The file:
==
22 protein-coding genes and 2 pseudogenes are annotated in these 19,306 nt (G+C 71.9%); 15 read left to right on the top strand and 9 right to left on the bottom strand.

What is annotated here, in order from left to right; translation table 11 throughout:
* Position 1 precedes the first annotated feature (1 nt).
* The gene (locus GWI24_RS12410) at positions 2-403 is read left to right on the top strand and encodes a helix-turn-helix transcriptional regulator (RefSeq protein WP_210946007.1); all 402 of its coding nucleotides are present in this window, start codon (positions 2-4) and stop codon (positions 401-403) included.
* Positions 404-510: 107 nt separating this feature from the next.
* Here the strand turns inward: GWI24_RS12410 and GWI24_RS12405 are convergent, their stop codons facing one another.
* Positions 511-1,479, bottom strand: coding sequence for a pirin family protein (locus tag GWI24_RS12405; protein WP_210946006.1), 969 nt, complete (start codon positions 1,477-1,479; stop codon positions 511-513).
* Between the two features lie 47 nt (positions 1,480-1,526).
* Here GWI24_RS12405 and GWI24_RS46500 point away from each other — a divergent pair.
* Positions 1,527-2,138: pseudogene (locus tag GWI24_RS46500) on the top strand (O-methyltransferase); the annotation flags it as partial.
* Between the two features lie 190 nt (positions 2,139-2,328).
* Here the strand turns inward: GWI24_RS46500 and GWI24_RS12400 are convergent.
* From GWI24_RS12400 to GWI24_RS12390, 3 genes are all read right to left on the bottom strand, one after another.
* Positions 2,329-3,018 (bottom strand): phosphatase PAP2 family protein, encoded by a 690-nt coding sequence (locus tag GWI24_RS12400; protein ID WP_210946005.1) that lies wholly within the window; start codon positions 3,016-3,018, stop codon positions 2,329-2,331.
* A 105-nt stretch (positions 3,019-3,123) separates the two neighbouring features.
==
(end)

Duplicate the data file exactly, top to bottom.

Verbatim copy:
22 protein-coding genes and 2 pseudogenes are annotated in these 19,306 nt (G+C 71.9%); 15 read left to right on the top strand and 9 right to left on the bottom strand.

What is annotated here, in order from left to right; translation table 11 throughout:
* Position 1 precedes the first annotated feature (1 nt).
* The gene (locus GWI24_RS12410) at positions 2-403 is read left to right on the top strand and encodes a helix-turn-helix transcriptional regulator (RefSeq protein WP_210946007.1); all 402 of its coding nucleotides are present in this window, start codon (positions 2-4) and stop codon (positions 401-403) included.
* Positions 404-510: 107 nt separating this feature from the next.
* Here the strand turns inward: GWI24_RS12410 and GWI24_RS12405 are convergent, their stop codons facing one another.
* Positions 511-1,479, bottom strand: coding sequence for a pirin family protein (locus tag GWI24_RS12405; protein WP_210946006.1), 969 nt, complete (start codon positions 1,477-1,479; stop codon positions 511-513).
* Between the two features lie 47 nt (positions 1,480-1,526).
* Here GWI24_RS12405 and GWI24_RS46500 point away from each other — a divergent pair.
* Positions 1,527-2,138: pseudogene (locus tag GWI24_RS46500) on the top strand (O-methyltransferase); the annotation flags it as partial.
* Between the two features lie 190 nt (positions 2,139-2,328).
* Here the strand turns inward: GWI24_RS46500 and GWI24_RS12400 are convergent.
* From GWI24_RS12400 to GWI24_RS12390, 3 genes are all read right to left on the bottom strand, one after another.
* Positions 2,329-3,018 (bottom strand): phosphatase PAP2 family protein, encoded by a 690-nt coding sequence (locus tag GWI24_RS12400; protein ID WP_210946005.1) that lies wholly within the window; start codon positions 3,016-3,018, stop codon positions 2,329-2,331.
* A 105-nt stretch (positions 3,019-3,123) separates the two neighbouring features.